Tourism Minister Yariv Levin was set to meet with government officials Wednesday to look at options for setting up a casino complex in the southern port city of Eilat, with the hope of presenting a viable plan to the government later this year.
Members of a committee tasked with reviewing the establishment of casinos in Israel were to attend, including the directors of the Prime Minister’s Office and the Finance Ministry, Eilat Mayor Meir Yitzhak Halevi, and other top officials from government ministries.
The aim of the committee is to produce within three months a memorandum for a bill to set up a hotel-casino area in Eilat, Army Radio reported, based on a document it said was circulated within the government. Casinos are illegal in Israel, and sports betting services are only allowed via Mifal HaPayis, the national lottery organization.
“This is an essential process. Eilat can’t compete in the world of tourism without at least new hotels,” Levin told the radio station. “The casino isn’t the goal — it’s the means.”
Levin noted that no new hotels opened in Eilat in over a decade.
The memorandum will identify where the casino compound would be established, the conditions for issuing a license, and limitations for entry by Israeli citizens. Also under consideration will be limits on bets, the number of visits a person can make, and the amount of time visitors can spend inside in the casino in one stretch.
A Tourism Ministry report found that it would be economically viable to set up two to four casinos, each of which would also feature an adjacent conference center and a high-class hotel, adding a total of 4,000 hotel rooms to Eilat.
The report estimated the casinos would increase tourism to Eilat by 15 percent, that the average outlay by a casino gambler would be $160, and that the project would create 11,000 jobs.
Levin’s meeting came amid media reports that Finance Minister Moshe Kahlon, who opposes the casino plan, has adopted the recommendations of a committee led by his ministry calling for the removal of hundreds of slot machines operated by the national lottery company at its gaming centers around the country. Kahlon has said the machines are located in areas of weaker economic standing and amount to casino-like gambling.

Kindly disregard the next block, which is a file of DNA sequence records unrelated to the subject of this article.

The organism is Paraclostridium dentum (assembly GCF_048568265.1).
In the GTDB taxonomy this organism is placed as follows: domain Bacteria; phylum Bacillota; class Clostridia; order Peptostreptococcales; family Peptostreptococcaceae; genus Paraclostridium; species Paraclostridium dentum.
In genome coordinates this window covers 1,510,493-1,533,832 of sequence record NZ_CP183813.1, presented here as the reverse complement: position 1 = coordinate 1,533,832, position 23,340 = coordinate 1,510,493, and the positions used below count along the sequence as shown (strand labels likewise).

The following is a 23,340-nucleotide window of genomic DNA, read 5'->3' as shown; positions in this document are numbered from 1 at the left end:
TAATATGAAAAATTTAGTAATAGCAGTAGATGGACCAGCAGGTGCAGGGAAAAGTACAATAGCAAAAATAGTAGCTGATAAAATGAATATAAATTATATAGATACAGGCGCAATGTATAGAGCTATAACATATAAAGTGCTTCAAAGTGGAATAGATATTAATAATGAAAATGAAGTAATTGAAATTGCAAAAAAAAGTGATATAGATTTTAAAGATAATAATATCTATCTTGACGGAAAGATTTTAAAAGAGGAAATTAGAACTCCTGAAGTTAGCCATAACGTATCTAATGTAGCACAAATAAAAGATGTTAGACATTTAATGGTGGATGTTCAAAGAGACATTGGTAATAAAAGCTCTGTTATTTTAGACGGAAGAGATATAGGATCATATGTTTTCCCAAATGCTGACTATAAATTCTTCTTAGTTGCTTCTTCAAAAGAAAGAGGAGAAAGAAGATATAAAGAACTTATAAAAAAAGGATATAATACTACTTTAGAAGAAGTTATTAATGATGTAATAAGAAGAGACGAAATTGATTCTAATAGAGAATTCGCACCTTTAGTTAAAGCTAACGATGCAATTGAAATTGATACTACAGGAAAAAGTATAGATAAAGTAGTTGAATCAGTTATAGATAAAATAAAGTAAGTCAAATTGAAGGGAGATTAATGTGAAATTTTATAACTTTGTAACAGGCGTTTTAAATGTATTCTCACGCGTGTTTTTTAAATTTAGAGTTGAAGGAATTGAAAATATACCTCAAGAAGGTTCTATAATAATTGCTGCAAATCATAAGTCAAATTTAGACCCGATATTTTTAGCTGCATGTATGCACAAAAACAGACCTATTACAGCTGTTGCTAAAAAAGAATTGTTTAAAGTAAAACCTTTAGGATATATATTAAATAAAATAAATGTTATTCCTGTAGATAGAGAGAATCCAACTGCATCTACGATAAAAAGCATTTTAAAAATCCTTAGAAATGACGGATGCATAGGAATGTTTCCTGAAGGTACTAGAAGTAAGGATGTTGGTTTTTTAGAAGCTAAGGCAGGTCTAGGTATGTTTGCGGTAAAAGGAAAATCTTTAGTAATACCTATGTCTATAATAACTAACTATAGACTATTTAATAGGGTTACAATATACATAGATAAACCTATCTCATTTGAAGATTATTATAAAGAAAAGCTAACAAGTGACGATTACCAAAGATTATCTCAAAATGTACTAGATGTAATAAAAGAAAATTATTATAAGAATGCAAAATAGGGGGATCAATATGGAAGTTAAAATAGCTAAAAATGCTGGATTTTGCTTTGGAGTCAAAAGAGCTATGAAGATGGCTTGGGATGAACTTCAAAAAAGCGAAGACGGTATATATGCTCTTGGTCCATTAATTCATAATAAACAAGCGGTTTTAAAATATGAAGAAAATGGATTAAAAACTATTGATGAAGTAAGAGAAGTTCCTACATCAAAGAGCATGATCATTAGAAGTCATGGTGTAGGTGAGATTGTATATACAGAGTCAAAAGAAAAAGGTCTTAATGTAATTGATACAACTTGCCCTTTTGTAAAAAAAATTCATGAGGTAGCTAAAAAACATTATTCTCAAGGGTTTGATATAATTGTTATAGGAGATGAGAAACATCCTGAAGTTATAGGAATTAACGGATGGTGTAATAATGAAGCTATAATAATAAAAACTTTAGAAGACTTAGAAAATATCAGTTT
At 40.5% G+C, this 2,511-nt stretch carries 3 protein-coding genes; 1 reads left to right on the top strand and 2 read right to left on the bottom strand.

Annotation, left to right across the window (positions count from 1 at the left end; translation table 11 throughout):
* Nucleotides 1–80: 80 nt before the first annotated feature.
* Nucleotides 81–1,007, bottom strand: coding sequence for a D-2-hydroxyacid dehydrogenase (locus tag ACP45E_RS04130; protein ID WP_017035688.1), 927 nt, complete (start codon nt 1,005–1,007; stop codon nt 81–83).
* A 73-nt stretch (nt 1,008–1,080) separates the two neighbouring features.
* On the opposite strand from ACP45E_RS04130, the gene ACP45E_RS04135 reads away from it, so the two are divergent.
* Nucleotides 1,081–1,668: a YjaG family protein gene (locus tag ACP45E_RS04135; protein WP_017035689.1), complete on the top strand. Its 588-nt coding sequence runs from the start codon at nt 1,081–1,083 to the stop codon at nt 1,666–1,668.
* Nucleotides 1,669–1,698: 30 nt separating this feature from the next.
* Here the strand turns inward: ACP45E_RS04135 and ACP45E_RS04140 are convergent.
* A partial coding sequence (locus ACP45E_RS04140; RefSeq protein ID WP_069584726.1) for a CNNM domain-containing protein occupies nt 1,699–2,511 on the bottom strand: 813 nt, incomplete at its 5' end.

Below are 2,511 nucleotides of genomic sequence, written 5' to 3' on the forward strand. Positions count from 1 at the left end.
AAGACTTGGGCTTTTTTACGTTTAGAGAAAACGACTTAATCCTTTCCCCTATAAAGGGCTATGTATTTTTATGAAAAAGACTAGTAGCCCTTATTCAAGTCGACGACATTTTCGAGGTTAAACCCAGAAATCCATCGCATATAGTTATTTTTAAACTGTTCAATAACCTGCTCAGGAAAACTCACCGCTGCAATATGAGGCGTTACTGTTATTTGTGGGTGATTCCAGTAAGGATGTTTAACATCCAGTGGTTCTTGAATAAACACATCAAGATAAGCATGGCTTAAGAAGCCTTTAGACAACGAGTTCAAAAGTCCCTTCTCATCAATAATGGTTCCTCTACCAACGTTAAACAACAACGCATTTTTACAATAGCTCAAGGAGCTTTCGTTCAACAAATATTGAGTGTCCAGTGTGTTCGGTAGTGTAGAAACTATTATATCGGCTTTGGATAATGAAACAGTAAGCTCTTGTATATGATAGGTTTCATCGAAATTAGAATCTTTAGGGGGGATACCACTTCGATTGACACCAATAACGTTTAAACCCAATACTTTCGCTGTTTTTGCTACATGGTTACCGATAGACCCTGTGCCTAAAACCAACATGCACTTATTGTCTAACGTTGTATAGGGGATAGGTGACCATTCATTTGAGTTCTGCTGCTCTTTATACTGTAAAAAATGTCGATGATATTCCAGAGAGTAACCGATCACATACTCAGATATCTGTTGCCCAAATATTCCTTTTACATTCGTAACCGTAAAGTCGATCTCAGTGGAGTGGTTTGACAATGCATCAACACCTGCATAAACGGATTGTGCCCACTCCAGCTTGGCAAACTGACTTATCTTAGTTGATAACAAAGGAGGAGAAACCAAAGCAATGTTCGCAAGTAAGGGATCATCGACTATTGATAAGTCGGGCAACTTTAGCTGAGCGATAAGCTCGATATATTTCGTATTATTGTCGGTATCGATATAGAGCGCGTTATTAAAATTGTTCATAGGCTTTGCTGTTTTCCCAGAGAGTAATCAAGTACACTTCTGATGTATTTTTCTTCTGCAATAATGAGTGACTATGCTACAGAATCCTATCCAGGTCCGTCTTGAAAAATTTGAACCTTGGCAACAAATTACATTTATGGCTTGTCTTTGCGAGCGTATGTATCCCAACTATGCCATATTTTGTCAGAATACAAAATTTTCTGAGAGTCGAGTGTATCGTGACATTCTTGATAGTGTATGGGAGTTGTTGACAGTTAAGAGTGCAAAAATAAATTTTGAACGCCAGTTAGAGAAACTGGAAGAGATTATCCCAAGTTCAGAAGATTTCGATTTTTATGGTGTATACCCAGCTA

“The right thing is to remove gambling from places where they are accessible to the population and to move them to one controlled compound,” Levin said Wednesday when asked about the proposed slot machine ban, and predicted that most of the gambling would likely be done by tourists.
Mifal Hapayis has said it will comply with whatever decision the government reaches regarding the slot machines, which are estimated to provide a third of the company’s annual income of around NIS 5 billion ($1.3 billion), Channel 2 reported.
Casinos in Israel have been a subject of debate for decades, and the idea still faces an uphill battle against both coalition and opposition MKs.
Although Prime Minister Benjamin Netanyahu is behind the idea, coalition partners United Torah Judaism, Jewish Home, and Shas — three parties with a religious or ultra-Orthodox base — are completely opposed to the idea. In addition to Kahlon, Welfare Minister Haim Katz also rejects casinos, as do all of the parties in the parliamentary opposition.
The Yisrael Beytenu party, which recently joined the coalition, told Army Radio it would form an opinion on the matter when a real proposal is put forward.
However, Levin said he remained optimistic that once MKs were shown the kind of strict oversight that would be applied to the casinos, as well as the benefits for Eilat, enough of them would change their minds to form a majority in the Knesset.
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